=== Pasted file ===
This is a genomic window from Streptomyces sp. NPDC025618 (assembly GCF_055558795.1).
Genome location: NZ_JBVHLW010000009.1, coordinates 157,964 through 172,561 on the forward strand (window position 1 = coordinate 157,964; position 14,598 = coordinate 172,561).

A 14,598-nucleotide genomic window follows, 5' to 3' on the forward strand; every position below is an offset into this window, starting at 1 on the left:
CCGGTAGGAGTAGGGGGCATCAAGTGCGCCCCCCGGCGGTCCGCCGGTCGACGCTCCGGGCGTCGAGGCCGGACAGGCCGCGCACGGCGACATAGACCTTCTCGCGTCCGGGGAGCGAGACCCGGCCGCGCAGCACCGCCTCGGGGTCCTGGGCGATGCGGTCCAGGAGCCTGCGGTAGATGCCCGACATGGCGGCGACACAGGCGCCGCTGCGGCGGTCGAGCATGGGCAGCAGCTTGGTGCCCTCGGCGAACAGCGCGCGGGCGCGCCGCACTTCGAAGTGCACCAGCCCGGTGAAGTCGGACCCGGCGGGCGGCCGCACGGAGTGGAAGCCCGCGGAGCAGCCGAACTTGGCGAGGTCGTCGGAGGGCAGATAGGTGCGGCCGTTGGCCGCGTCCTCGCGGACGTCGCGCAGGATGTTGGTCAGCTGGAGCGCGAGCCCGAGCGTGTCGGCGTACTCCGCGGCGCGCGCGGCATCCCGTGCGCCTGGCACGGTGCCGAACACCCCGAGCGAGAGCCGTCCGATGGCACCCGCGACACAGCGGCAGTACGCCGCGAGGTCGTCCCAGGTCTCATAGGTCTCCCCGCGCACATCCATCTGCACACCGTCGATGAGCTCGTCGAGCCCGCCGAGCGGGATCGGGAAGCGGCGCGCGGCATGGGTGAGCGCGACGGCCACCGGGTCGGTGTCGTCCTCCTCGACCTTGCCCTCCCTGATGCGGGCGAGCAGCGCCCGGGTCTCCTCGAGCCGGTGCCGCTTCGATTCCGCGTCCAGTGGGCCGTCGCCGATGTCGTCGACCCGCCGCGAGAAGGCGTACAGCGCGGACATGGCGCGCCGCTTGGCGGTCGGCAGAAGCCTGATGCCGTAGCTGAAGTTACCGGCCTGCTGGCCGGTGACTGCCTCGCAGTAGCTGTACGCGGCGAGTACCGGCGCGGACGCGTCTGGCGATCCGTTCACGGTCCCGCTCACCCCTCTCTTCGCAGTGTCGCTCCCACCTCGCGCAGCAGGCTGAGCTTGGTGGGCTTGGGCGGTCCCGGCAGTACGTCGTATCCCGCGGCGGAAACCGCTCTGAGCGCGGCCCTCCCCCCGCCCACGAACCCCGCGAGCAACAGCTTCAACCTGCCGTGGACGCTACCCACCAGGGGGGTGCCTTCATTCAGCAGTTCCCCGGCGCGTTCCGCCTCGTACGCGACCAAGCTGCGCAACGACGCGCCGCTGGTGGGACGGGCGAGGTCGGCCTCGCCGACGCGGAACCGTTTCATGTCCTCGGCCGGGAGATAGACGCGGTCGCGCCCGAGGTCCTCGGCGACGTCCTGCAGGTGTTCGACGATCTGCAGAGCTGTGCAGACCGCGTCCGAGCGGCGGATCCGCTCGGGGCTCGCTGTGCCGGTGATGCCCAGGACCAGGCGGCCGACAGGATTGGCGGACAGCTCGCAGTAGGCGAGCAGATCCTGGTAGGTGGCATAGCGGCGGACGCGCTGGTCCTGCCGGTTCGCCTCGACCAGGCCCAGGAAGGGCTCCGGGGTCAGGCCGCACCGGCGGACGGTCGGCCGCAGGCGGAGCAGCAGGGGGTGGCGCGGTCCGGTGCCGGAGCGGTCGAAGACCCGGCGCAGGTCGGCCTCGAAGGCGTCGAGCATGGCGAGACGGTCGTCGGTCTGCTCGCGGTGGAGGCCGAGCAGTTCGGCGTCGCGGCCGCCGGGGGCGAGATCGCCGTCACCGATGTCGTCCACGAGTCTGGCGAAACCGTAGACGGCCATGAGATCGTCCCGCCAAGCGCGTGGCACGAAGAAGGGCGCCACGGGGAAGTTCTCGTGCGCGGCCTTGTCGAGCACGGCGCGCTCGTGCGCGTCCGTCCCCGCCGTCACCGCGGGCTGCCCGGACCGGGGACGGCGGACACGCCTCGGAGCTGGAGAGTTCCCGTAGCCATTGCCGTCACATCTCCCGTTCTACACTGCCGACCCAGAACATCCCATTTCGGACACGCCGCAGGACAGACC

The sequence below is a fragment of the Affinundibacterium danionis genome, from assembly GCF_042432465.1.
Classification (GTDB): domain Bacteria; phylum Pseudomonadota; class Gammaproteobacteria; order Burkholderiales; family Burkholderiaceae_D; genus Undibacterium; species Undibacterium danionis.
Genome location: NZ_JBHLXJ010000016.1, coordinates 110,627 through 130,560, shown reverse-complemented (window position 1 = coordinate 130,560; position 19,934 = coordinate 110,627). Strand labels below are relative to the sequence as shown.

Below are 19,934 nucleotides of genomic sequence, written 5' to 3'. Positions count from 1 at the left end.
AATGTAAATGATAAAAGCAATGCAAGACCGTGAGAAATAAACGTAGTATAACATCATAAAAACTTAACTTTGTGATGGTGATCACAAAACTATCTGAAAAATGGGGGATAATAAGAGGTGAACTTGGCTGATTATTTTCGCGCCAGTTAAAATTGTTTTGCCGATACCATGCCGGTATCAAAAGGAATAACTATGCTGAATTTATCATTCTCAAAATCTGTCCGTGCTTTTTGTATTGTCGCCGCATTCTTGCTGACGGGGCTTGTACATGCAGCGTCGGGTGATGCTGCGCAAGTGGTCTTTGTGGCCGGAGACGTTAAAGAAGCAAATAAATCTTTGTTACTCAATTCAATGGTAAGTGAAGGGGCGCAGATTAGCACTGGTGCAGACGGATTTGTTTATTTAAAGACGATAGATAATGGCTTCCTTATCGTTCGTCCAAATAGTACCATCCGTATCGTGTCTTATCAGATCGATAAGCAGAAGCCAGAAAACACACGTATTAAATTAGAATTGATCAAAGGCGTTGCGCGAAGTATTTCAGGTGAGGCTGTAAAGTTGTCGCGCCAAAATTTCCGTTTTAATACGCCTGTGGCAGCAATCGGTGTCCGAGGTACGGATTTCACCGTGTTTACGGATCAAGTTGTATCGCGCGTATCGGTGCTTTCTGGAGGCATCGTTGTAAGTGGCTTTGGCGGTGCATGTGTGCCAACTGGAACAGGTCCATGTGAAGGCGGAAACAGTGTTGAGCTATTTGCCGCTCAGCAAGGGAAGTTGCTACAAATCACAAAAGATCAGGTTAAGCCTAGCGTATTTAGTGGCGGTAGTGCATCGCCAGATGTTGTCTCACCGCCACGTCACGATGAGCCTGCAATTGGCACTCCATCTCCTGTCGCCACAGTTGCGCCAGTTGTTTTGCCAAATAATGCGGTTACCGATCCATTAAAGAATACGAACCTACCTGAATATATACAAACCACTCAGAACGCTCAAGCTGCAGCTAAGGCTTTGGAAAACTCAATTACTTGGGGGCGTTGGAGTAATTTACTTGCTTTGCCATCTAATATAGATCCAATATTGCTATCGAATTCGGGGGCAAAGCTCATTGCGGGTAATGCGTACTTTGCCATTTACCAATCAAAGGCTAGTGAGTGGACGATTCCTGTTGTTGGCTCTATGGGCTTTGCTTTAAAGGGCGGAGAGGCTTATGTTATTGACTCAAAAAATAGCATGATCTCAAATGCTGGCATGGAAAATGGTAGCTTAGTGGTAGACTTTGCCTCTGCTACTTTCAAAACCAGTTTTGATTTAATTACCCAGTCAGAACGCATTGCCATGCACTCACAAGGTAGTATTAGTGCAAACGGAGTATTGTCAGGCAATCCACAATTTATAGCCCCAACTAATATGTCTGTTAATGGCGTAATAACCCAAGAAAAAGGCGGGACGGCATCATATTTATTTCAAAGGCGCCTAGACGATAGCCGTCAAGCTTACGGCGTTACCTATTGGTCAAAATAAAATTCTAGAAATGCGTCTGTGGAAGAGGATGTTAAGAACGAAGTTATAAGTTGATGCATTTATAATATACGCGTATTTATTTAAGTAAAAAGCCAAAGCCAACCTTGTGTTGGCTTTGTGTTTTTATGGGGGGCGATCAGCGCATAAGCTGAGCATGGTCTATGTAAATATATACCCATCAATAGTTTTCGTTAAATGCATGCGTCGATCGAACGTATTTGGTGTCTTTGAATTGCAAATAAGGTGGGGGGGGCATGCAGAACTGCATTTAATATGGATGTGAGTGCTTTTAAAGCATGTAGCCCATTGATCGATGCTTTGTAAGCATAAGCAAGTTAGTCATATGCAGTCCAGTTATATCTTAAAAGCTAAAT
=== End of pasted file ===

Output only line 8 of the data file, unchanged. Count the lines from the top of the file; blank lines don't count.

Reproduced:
Below are 19,934 nucleotides of genomic sequence, written 5' to 3'. Positions count from 1 at the left end.